I finished reading My Sister's Keeper by Jodi Picoult over 24 hours ago. I had to sit and stew on this one for a while, because I couldn't say what I wanted to say.
What I really want to talk about is the ending. But, I can't talk about the ending, because I want people to read this book without knowing how it's going to end. So I will have to leave the ending alone, at least for now.
So what I'm going to talk about is characterization. Picoult tells this story using six different points of view. Six characters surrounding the girl who is dying of leukemia give their perspective on the court case that will decide if she gets her sisters kidney. It's hard enough to get inside one person's head, let alone six. Picoult makes it look easy. This story reads as if you are a confessor for the six characters, with them visiting you periodically and telling you what has happened and what they are thinking. But here's the thing, you can't fully trust any of them. All six of these people have secrets that they aren't willing to share with anyone. Some secrets they even manage to keep from themselves. And you are fully aware that they aren't quite giving you the full truth. You are left to come to the best conclusions you can with the limited information you have.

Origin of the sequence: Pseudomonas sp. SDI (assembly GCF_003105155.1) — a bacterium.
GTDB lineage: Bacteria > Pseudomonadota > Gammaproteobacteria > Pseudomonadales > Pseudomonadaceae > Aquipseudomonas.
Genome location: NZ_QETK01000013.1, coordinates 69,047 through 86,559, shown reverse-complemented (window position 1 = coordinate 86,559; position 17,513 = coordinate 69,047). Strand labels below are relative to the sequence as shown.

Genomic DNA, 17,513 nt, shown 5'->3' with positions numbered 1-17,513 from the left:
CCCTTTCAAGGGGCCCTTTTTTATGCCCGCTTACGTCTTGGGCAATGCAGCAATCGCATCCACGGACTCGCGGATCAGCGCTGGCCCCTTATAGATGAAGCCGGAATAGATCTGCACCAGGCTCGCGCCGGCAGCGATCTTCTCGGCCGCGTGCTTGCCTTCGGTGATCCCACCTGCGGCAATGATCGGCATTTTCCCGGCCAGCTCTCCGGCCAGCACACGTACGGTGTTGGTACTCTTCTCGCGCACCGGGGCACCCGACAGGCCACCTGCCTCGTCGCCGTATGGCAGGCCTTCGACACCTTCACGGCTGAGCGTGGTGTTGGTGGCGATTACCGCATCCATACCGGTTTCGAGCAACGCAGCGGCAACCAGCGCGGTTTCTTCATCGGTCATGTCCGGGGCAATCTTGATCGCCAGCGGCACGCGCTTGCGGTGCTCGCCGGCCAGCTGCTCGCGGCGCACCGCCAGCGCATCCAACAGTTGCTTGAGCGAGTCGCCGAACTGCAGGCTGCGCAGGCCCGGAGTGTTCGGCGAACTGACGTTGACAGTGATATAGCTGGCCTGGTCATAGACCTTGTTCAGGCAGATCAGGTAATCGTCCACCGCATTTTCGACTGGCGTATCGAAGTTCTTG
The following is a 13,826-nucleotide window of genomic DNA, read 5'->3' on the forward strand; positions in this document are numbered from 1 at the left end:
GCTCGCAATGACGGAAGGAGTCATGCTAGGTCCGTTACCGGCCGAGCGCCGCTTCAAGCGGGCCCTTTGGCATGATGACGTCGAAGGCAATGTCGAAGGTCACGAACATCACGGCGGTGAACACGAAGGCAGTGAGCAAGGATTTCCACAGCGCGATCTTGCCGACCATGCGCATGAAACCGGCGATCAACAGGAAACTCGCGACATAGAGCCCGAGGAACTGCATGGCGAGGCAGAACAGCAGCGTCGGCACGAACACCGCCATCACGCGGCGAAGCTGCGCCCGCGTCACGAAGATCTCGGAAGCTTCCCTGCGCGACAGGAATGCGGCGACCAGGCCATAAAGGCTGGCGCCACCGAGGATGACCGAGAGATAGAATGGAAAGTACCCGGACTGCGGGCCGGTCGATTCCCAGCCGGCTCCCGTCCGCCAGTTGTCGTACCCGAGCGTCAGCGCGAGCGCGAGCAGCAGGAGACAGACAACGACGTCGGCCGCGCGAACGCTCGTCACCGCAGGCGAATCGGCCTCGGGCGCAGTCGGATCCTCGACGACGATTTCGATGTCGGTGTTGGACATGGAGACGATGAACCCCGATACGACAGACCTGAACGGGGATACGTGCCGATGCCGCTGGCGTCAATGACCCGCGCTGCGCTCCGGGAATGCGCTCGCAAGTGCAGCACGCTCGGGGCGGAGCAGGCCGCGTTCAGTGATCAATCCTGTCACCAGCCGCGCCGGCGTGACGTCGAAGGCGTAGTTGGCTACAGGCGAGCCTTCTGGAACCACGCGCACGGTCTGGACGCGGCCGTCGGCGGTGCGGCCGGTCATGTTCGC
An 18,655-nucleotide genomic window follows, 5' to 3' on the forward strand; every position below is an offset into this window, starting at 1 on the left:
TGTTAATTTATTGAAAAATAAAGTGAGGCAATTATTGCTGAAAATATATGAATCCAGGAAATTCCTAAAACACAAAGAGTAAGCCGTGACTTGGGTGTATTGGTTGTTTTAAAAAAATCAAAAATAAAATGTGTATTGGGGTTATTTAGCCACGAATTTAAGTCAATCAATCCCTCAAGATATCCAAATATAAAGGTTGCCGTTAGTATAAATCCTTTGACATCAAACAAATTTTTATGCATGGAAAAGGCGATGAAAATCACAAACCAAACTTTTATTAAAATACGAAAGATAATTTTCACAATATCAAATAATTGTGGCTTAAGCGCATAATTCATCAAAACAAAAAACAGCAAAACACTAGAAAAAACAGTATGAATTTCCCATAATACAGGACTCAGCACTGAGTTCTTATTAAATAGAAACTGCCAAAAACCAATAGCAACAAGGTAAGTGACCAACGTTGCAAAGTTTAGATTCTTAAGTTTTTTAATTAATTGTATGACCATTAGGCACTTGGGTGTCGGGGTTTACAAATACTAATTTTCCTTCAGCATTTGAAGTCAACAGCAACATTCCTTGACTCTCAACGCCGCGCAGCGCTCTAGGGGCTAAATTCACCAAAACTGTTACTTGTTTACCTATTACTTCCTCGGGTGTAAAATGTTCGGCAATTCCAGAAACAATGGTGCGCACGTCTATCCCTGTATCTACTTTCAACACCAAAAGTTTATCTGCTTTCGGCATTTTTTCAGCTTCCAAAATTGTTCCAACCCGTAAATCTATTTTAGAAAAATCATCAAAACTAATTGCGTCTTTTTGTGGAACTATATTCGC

And it works perfectly for this story that lives in the world of gray. If you want black and white answers, leave this book alone.